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It is no doubt wrong to conflate promise breaking and lying. What parent has not heard a child say with no small degree of indignation, "You lied to me; you promised you would . . . ." Accusations of this kind can be evidence of conceptual confusion: You might be a scoundrel for breaking your promise, but you are not thereby a liar—someone who knowingly misrepresents an existing fact. The act of promising to do, or to refrain from doing, something in the future does not, by itself, give the promisor even the opportunity to lie.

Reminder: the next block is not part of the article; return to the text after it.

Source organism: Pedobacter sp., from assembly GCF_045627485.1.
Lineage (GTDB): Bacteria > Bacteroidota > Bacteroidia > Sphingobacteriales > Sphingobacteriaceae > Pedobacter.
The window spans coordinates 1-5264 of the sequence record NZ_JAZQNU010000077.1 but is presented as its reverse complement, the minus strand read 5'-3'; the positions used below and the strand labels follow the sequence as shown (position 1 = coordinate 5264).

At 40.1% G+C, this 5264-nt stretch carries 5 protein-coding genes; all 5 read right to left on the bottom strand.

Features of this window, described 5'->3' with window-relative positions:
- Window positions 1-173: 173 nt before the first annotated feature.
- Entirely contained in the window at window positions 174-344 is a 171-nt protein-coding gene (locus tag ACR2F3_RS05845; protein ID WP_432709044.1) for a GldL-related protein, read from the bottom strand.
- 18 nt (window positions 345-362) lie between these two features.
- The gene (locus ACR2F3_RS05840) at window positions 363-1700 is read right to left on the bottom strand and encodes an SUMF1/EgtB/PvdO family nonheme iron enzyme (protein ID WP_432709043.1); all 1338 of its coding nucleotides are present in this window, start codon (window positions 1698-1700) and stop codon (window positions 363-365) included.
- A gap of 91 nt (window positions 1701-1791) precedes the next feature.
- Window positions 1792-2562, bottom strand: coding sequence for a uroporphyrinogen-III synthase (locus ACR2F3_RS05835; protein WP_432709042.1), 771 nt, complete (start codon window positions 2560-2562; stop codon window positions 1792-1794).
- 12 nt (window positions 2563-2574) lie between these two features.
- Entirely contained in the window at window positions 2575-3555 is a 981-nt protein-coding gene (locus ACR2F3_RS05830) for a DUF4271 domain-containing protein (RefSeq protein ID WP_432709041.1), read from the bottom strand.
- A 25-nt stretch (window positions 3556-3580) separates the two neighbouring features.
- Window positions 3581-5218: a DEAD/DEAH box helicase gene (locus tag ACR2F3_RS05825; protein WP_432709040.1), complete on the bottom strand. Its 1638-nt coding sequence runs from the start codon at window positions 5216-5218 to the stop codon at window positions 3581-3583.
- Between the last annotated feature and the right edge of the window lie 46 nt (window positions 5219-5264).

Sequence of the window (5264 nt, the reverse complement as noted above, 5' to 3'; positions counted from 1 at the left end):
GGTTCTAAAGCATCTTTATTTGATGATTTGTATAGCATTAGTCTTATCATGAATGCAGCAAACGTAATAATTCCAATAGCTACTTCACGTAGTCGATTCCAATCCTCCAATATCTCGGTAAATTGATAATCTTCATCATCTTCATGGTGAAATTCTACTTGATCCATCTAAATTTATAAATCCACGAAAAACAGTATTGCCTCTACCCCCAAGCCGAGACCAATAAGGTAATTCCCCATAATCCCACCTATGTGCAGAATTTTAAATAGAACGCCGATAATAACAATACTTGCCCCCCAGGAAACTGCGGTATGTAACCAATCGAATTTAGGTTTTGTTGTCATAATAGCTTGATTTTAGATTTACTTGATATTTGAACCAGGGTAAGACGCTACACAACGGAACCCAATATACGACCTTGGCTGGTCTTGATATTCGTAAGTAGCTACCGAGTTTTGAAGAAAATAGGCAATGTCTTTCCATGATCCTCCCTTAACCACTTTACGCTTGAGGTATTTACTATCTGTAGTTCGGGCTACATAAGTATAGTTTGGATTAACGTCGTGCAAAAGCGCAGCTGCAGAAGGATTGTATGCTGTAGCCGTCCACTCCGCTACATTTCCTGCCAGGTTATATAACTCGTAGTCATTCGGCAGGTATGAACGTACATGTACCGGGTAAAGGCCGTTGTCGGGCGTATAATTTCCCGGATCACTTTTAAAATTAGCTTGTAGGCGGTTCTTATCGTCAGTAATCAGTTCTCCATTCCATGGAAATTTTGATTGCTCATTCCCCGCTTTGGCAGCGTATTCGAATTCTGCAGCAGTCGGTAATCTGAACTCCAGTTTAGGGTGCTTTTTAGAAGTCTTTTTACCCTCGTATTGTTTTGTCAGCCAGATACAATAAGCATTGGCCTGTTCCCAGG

But the action for promissory fraud suggests that our impulse to call certain promise-breakers "liars" is often correct. Promising is a single act with multiple meanings. According to the literal meaning, the speaker of the words "I promise to . . ." puts herself under a certain obligation—an obligation to do the act promised. In many contexts, however, a promise to do something also represents an intent to do it. And as Lord Bowen stated in an early promissory fraud case, "the state of a man's mind is as much a fact as the state of his digestion." By saying something about the promisor's present intent, the act of promising creates the opportunity to lie.
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